For them multiply what I experience by 100.
I felt the first blow of the story days after photographing the tortured faces of terrified parents and shell-shocked students. On my way out of a big public memorial service the weekend after the shooting I came across the first paramedic team on the scene. The small group stood under an umbrella at the back of the huge crowd — not in a place of honor as I would have hoped. There gazing blankly at the space above the stage were the men and women who held the dead, dying and injured.
I snapped two poorly composed frames, crumpled to my knees and sobbed for five minutes. I gathered my wits and went off to develop film and send my images to New York.
I am sure that catharsis helped me get through the next months of covering the story again and again, listening to the harrowing details from survivors and steeling myself to the growing hostility from the larger community.
That hostility is another difference from all the other stories I’ve covered. Our heavy presence, rush to deadlines and competitive streaks left a foul taste in the mouths of anyone who watched it happen. Within days the surrounding community, which had no connection to the story beyond proximity, let its discomfort with our process be known.
In a few cases we deserved it. Our behavior was terrible in spots, and all it takes is one nasty action to create a rumor, a stereotype, an expectation. But all the good and sensitive journalistic behavior I saw was trumped by the bad.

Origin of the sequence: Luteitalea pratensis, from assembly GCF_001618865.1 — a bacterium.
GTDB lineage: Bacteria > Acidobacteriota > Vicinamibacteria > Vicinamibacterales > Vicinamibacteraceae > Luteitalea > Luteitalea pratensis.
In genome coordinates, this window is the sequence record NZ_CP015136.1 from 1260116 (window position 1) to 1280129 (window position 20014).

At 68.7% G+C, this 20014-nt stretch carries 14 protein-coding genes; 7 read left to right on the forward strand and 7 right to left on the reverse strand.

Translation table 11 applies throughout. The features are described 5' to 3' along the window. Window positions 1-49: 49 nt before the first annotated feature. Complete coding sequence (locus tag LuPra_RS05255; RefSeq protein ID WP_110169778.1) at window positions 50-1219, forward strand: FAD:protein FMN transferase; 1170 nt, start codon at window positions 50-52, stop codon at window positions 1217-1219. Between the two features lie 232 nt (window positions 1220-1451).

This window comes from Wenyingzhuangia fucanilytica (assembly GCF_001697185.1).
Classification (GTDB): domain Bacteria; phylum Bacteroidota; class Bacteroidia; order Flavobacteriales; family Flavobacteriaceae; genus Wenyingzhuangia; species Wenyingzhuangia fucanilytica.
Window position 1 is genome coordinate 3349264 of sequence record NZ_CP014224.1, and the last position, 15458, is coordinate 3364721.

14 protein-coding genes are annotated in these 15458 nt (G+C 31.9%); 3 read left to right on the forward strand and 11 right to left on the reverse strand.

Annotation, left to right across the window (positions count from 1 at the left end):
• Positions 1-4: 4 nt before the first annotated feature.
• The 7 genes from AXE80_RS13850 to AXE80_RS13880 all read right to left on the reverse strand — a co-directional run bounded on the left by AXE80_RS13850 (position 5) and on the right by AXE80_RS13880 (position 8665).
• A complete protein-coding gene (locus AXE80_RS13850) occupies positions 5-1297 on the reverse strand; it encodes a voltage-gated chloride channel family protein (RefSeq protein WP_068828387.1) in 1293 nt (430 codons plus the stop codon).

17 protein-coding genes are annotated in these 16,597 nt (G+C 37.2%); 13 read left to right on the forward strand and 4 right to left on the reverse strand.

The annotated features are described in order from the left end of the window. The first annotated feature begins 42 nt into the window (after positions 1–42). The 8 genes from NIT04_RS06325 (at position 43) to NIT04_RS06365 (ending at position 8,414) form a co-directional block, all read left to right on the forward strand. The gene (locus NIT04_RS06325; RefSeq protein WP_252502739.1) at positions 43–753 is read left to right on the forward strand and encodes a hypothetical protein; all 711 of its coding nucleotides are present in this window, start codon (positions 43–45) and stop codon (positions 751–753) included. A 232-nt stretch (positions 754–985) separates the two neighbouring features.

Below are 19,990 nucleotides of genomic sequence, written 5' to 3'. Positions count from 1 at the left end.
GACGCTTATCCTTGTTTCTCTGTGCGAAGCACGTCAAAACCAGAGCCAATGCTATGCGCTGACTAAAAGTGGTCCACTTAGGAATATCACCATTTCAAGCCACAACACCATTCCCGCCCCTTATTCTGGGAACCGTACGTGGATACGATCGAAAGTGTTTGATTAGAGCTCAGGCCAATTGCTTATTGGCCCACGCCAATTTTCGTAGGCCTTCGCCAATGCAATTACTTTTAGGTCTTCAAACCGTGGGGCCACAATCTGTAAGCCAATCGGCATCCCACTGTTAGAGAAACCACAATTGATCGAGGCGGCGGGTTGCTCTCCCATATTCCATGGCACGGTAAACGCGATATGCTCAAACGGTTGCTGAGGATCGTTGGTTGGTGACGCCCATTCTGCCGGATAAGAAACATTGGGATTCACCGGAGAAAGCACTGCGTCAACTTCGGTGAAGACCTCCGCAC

Not only was this story tough in subject matter, but we had a very tense relationship with the subjects.
All these emotions well up in me at every subsequent Columbine stop — the funerals, the shot-up school tours, the exhibition of the weapons, the ticking anniversaries. It caught me this year as I heard the father of victim Rachel Scott speak about his daughter.
The reactions vary, from a jaw clenched to soreness, to sleepless nights like last night. But my expectations of subjects have also changed.
In August 2007 I was in Price, Utah, to cover the ongoing tragedy of the collapse of the Crandall Canyon Mine. My jaw clenches now whenever I imagine covering a community struck by tragedy. I wrongly anticipate excessive resistance if not outright hostility.
I walked out of my motel room on the first morning I was on the story to find a new tire flat. I looked around it and found no nails, no holes. Rather than my assumption being that a seal or a valve had broken, I instantly jumped to the completely irrational conclusion that someone in town had taken it upon themselves to go empty a few tires in the lot of one of the journalist motels.
I was, of course, wrong. And, despite losing nine local miners and rescue workers, the community was no more difficult to interact with than any other.
Over all the other tragedies I’ve seen, perhaps it is because Columbine was so senseless and unexpected that it has stayed with me. Drug wars in Rio and untimely death in India can unfortunately be expected. Crashes and fires happen every day. In 1999 a school shooting in an affluent suburb with such a toll of dead and injured was not expected. Unfortunately now stories like that are just another part of the tragedy landscape.
Again, all of this reaction is trivial by comparison to the victims, or to those who have seen mountains of tragedy.